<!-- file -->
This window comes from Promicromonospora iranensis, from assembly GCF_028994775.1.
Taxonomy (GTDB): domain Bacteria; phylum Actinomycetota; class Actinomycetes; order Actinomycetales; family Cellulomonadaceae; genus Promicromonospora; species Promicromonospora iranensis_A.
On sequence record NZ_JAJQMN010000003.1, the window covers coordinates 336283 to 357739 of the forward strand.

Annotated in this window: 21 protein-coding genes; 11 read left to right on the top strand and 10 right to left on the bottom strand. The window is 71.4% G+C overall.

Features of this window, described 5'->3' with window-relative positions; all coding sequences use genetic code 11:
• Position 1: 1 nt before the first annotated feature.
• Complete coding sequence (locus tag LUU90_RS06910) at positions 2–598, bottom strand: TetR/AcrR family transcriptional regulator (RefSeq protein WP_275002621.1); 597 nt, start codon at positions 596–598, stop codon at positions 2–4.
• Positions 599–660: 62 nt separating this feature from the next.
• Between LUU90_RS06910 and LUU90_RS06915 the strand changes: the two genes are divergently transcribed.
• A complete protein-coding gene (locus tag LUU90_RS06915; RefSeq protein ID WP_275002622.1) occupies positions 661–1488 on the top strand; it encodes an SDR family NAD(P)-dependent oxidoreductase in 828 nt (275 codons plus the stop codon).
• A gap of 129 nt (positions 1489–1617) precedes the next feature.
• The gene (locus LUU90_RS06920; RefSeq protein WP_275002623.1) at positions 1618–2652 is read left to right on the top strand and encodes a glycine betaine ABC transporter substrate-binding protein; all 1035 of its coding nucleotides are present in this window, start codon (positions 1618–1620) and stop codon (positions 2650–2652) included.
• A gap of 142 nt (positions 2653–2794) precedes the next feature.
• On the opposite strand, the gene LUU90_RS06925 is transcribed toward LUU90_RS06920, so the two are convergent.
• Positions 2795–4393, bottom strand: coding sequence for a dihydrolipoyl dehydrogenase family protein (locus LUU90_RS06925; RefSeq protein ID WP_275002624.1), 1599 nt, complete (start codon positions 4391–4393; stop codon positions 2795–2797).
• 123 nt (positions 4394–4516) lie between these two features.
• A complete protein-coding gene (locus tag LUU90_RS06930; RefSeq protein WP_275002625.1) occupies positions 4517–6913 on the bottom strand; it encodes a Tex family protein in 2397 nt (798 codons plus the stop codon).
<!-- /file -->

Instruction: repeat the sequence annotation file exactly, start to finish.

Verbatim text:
This window comes from Promicromonospora iranensis, from assembly GCF_028994775.1.
Taxonomy (GTDB): domain Bacteria; phylum Actinomycetota; class Actinomycetes; order Actinomycetales; family Cellulomonadaceae; genus Promicromonospora; species Promicromonospora iranensis_A.
On sequence record NZ_JAJQMN010000003.1, the window covers coordinates 336283 to 357739 of the forward strand.

Annotated in this window: 21 protein-coding genes; 11 read left to right on the top strand and 10 right to left on the bottom strand. The window is 71.4% G+C overall.

Features of this window, described 5'->3' with window-relative positions; all coding sequences use genetic code 11:
• Position 1: 1 nt before the first annotated feature.
• Complete coding sequence (locus tag LUU90_RS06910) at positions 2–598, bottom strand: TetR/AcrR family transcriptional regulator (RefSeq protein WP_275002621.1); 597 nt, start codon at positions 596–598, stop codon at positions 2–4.
• Positions 599–660: 62 nt separating this feature from the next.
• Between LUU90_RS06910 and LUU90_RS06915 the strand changes: the two genes are divergently transcribed.
• A complete protein-coding gene (locus tag LUU90_RS06915; RefSeq protein ID WP_275002622.1) occupies positions 661–1488 on the top strand; it encodes an SDR family NAD(P)-dependent oxidoreductase in 828 nt (275 codons plus the stop codon).
• A gap of 129 nt (positions 1489–1617) precedes the next feature.
• The gene (locus LUU90_RS06920; RefSeq protein WP_275002623.1) at positions 1618–2652 is read left to right on the top strand and encodes a glycine betaine ABC transporter substrate-binding protein; all 1035 of its coding nucleotides are present in this window, start codon (positions 1618–1620) and stop codon (positions 2650–2652) included.
• A gap of 142 nt (positions 2653–2794) precedes the next feature.
• On the opposite strand, the gene LUU90_RS06925 is transcribed toward LUU90_RS06920, so the two are convergent.
• Positions 2795–4393, bottom strand: coding sequence for a dihydrolipoyl dehydrogenase family protein (locus LUU90_RS06925; RefSeq protein ID WP_275002624.1), 1599 nt, complete (start codon positions 4391–4393; stop codon positions 2795–2797).
• 123 nt (positions 4394–4516) lie between these two features.
• A complete protein-coding gene (locus tag LUU90_RS06930; RefSeq protein WP_275002625.1) occupies positions 4517–6913 on the bottom strand; it encodes a Tex family protein in 2397 nt (798 codons plus the stop codon).